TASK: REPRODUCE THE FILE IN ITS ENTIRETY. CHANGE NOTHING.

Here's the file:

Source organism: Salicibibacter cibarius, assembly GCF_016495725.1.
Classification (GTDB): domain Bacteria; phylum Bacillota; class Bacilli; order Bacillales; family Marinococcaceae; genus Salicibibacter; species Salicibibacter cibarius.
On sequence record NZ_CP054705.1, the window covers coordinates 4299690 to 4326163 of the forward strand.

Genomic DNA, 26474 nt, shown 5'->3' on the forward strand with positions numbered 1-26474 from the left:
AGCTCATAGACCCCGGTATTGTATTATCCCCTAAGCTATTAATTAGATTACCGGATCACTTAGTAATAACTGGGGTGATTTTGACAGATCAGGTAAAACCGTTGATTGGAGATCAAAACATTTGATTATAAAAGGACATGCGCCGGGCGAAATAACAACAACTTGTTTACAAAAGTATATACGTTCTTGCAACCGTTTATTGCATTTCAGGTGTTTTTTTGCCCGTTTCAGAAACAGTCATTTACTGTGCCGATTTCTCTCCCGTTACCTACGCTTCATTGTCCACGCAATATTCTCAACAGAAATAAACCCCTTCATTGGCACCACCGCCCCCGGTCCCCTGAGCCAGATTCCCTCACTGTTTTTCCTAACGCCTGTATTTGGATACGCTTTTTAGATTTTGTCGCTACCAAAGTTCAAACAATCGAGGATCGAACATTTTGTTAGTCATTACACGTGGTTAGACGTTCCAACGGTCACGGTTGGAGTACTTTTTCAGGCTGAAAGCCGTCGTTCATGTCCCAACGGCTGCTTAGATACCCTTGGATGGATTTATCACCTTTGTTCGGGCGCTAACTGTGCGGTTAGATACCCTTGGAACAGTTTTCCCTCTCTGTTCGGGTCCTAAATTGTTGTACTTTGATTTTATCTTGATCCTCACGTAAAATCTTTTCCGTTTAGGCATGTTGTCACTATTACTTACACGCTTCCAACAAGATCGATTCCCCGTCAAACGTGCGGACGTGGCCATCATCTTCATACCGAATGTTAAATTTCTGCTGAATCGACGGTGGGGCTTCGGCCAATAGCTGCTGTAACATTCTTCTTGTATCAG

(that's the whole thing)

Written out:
Source organism: Salicibibacter cibarius, assembly GCF_016495725.1.
Classification (GTDB): domain Bacteria; phylum Bacillota; class Bacilli; order Bacillales; family Marinococcaceae; genus Salicibibacter; species Salicibibacter cibarius.
On sequence record NZ_CP054705.1, the window covers coordinates 4299690 to 4326163 of the forward strand.

Genomic DNA, 26474 nt, shown 5'->3' on the forward strand with positions numbered 1-26474 from the left:
AGCTCATAGACCCCGGTATTGTATTATCCCCTAAGCTATTAATTAGATTACCGGATCACTTAGTAATAACTGGGGTGATTTTGACAGATCAGGTAAAACCGTTGATTGGAGATCAAAACATTTGATTATAAAAGGACATGCGCCGGGCGAAATAACAACAACTTGTTTACAAAAGTATATACGTTCTTGCAACCGTTTATTGCATTTCAGGTGTTTTTTTGCCCGTTTCAGAAACAGTCATTTACTGTGCCGATTTCTCTCCCGTTACCTACGCTTCATTGTCCACGCAATATTCTCAACAGAAATAAACCCCTTCATTGGCACCACCGCCCCCGGTCCCCTGAGCCAGATTCCCTCACTGTTTTTCCTAACGCCTGTATTTGGATACGCTTTTTAGATTTTGTCGCTACCAAAGTTCAAACAATCGAGGATCGAACATTTTGTTAGTCATTACACGTGGTTAGACGTTCCAACGGTCACGGTTGGAGTACTTTTTCAGGCTGAAAGCCGTCGTTCATGTCCCAACGGCTGCTTAGATACCCTTGGATGGATTTATCACCTTTGTTCGGGCGCTAACTGTGCGGTTAGATACCCTTGGAACAGTTTTCCCTCTCTGTTCGGGTCCTAAATTGTTGTACTTTGATTTTATCTTGATCCTCACGTAAAATCTTTTCCGTTTAGGCATGTTGTCACTATTACTTACACGCTTCCAACAAGATCGATTCCCCGTCAAACGTGCGGACGTGGCCATCATCTTCATACCGAATGTTAAATTTCTGCTGAATCGACGGTGGGGCTTCGGCCAATAGCTGCTGTAACATTCTTCTTGTATCAG